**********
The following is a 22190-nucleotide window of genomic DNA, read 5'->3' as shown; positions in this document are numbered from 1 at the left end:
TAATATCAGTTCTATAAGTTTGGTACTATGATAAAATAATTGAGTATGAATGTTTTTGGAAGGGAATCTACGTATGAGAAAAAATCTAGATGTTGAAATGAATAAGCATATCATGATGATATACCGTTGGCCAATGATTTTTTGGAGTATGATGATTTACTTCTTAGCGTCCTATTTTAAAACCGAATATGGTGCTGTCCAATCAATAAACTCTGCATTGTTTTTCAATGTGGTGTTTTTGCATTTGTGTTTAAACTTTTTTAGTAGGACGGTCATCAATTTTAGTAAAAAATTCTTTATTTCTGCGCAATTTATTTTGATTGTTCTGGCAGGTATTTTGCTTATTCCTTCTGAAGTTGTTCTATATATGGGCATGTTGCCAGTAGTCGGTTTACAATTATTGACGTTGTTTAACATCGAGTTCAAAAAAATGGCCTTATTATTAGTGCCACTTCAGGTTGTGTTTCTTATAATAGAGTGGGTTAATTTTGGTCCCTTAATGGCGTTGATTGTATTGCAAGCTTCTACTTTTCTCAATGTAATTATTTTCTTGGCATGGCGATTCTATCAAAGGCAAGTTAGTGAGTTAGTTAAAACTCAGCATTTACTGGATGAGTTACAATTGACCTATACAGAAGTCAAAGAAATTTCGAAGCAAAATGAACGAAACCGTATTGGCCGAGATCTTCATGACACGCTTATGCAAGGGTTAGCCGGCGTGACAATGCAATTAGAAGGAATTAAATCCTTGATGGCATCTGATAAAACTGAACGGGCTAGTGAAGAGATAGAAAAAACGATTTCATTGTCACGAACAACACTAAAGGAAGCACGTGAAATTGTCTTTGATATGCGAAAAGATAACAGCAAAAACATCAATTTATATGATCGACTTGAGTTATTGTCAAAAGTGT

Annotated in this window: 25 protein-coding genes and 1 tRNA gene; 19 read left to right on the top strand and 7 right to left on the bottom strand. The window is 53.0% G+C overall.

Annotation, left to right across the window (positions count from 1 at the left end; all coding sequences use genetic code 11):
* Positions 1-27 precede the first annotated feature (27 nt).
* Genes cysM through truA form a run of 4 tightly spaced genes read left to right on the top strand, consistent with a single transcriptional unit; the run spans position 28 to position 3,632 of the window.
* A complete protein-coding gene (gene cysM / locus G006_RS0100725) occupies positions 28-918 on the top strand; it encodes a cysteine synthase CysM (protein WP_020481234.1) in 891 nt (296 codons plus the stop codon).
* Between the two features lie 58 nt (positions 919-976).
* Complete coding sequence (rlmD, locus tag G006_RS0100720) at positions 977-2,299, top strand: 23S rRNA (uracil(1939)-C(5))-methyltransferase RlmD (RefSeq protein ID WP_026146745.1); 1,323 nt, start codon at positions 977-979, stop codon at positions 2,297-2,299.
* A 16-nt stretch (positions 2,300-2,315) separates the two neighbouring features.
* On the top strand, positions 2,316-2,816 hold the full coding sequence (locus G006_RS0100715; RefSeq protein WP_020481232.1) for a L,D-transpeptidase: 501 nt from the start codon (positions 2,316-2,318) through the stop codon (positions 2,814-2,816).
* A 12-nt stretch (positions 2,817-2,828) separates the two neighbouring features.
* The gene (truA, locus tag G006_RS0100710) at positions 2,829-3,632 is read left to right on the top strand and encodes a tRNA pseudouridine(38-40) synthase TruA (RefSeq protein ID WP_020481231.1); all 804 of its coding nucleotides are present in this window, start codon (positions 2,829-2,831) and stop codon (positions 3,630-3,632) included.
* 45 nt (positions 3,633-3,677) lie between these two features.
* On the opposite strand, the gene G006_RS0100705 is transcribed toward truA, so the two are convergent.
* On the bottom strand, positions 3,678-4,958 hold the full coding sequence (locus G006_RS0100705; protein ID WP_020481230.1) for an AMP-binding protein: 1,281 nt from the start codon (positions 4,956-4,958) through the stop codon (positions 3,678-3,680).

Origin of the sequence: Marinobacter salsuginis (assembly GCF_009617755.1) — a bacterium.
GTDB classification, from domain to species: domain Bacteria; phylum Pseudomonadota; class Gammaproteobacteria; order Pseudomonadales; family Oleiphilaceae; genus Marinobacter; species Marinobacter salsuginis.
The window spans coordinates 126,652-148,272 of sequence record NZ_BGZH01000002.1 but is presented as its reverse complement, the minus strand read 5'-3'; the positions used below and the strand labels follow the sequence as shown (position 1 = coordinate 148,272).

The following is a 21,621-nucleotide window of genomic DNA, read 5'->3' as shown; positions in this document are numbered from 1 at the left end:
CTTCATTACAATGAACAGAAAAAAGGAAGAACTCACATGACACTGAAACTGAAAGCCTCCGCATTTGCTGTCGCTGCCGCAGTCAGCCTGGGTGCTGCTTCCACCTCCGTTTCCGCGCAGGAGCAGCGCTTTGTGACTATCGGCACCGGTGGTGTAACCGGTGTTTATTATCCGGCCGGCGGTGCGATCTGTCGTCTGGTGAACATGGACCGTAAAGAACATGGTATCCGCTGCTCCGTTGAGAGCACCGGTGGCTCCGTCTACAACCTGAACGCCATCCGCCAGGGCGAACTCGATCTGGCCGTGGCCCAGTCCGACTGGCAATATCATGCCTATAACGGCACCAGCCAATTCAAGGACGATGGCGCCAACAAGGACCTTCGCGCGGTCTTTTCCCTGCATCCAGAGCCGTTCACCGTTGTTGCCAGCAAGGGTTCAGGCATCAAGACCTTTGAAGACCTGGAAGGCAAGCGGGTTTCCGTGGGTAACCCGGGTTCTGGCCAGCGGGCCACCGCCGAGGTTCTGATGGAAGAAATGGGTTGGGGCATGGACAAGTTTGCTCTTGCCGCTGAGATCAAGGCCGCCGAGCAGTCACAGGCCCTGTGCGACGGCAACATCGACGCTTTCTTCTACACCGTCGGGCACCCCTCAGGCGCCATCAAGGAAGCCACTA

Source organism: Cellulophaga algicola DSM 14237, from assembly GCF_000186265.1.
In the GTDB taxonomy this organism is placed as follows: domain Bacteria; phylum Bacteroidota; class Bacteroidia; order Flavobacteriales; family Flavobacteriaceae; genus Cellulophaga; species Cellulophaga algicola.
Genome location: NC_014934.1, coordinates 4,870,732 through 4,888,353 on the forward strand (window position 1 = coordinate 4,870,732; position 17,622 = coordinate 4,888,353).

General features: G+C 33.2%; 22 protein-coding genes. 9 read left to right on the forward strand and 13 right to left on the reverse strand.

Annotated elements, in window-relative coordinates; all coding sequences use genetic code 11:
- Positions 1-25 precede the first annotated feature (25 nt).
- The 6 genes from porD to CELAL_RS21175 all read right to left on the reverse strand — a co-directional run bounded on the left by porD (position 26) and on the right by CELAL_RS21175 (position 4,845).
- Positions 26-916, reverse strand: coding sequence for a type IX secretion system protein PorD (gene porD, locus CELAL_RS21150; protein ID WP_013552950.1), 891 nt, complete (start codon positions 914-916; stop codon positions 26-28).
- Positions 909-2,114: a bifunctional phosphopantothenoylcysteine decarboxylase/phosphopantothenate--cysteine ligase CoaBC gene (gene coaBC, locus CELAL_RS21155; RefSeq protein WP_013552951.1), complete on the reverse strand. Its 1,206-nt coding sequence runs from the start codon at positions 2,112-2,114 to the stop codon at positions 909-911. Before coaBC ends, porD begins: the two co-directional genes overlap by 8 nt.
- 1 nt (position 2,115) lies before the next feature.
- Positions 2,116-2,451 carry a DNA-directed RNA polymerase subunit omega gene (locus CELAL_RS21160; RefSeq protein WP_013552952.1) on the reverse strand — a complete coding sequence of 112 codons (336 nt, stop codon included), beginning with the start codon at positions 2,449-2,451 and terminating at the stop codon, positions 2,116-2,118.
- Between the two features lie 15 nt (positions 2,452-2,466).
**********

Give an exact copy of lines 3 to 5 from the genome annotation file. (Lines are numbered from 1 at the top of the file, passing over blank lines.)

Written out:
Annotated in this window: 25 protein-coding genes and 1 tRNA gene; 19 read left to right on the top strand and 7 right to left on the bottom strand. The window is 53.0% G+C overall.

Annotation, left to right across the window (positions count from 1 at the left end; all coding sequences use genetic code 11):
* Positions 1-27 precede the first annotated feature (27 nt).